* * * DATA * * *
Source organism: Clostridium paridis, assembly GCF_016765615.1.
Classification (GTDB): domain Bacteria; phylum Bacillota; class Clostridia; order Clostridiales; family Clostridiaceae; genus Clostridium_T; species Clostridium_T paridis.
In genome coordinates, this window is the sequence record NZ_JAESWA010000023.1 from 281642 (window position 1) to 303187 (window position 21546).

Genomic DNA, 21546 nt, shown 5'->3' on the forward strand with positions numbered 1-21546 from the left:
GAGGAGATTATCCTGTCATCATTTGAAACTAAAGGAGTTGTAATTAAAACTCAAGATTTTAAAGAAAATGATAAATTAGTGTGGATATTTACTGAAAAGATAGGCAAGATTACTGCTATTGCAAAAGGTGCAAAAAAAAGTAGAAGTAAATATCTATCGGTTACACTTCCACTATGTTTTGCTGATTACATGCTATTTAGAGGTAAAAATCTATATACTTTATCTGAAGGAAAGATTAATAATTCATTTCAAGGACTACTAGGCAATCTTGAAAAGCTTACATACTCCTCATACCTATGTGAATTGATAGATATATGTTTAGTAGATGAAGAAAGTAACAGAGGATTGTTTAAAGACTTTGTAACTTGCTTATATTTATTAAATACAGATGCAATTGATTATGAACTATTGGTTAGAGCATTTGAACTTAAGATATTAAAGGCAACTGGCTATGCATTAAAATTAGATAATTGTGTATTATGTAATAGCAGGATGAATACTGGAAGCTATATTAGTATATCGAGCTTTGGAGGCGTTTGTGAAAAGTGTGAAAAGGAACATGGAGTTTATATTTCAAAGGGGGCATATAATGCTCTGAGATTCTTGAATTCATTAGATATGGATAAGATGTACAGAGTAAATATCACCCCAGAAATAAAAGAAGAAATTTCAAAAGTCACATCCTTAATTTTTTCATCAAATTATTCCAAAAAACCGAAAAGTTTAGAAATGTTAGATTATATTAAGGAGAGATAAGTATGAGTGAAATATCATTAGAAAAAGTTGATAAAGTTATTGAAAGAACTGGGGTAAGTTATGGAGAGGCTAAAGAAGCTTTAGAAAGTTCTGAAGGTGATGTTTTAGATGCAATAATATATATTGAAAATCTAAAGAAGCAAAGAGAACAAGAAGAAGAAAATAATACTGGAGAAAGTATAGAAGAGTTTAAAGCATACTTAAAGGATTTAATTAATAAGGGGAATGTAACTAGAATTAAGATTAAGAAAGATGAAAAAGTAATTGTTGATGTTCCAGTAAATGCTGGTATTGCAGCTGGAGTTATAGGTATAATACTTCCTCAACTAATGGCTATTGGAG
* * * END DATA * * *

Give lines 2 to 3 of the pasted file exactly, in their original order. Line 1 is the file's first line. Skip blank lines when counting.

Classification (GTDB): domain Bacteria; phylum Bacillota; class Clostridia; order Clostridiales; family Clostridiaceae; genus Clostridium_T; species Clostridium_T paridis.
In genome coordinates, this window is the sequence record NZ_JAESWA010000023.1 from 281642 (window position 1) to 303187 (window position 21546).